it is in the medium run irrelevant what institutions decide.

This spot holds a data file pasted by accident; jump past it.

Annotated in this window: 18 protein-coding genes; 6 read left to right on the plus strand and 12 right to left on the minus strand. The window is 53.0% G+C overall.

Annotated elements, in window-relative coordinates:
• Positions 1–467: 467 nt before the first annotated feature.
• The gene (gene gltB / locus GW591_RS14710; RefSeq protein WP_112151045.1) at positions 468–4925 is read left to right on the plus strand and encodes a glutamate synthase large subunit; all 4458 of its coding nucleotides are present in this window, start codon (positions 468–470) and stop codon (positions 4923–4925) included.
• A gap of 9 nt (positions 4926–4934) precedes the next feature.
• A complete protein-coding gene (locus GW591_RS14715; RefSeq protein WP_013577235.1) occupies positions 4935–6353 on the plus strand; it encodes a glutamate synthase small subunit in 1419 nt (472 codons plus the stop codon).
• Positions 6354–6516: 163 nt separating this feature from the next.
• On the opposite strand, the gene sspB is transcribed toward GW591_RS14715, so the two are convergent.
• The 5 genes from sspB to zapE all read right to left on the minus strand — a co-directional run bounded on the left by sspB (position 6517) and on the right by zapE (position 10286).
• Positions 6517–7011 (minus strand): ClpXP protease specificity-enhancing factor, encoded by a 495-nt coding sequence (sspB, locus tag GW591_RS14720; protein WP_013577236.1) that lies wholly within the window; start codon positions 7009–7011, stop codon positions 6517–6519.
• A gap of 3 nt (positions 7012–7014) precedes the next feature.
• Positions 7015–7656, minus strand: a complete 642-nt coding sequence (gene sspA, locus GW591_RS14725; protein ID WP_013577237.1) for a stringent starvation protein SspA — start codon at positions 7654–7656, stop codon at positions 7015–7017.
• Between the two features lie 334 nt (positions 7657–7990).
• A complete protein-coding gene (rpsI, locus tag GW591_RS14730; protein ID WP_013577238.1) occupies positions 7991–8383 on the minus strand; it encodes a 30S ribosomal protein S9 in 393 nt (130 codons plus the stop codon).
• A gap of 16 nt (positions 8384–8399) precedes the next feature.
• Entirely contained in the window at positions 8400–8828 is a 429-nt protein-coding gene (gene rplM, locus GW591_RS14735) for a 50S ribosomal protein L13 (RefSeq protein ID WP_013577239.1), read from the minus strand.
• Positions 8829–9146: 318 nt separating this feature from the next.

By institutions, I mean tribes, governments, NGOs, and even academics. If a scientific group avoids human genetic research for political reasons, the probability is that another group at some point in the future will take the project. And when it comes to human genetics the typing and analysis is cheap and easy enough that motivated amateurs can do it themselves. There are certainly enough white Australians with some Aboriginal ancestry that a synthetic genome could probably be reconstructed just from them at some point. Perhaps less ethically if someone wanted to they could probably obtain genetic material by surreptitious means. Which brings me back to the question of Australian Aboriginals. One of the primary fears, implicit or explicit, about doing biological work on this group is that scientists might report results which would have a chance of dehumanizing them. Dehumanization, broadly construed, is not a problem necessarily. As I've noted people found that Europeans had a few percent Neandertal quite funny last year because Europeans haven't been victims of dehumanization for the past few centuries (read the accounts of Muslim or Chinese observers from before 1800, and you do see clear dehumanization of Europeans in their perceptions). In contrast, Australian Aboriginals have been dehumanized. So how does the result that they might be ~5% admixed with a very distant human lineage change our perceptions? I don't think it changes much at all. The problem is that people, wrongly I believe, perceive that political and social views have some deep metaphysical basis when they often do not. Scientific racism in the 19th and early 20th century did leverage science, but the racialized sentiments ascendant in the age of white supremacy were first and foremost about values. In the 16th century the partisans of the views of Bartolomé de las Casas succeeded in convincing the Iberian monarchies that the indigenous people of the New World deserved protection from predatory European settlers. But the reality is that the de jure status was flagrantly violated for centuries de facto. In the ideal the Amerindians of the New World were granted the protection of the Spanish monarchy as Christians, but in practice they were treated in a beastly manner by the American Spaniards and their Creole descendants. Quibbling about the rights and responsibilities of scientists in a given field is not always unimportant or futile. But in the area where genetics and ethnology intersect too often people overestimate the power of genetics to totally reshape how we view ourselves, and how we view other human beings. The reality is that we are what we are, before and after we find out what we are in a more scientific and abstruse fashion. How we behave toward other human beings is less a matter of good science and more good character.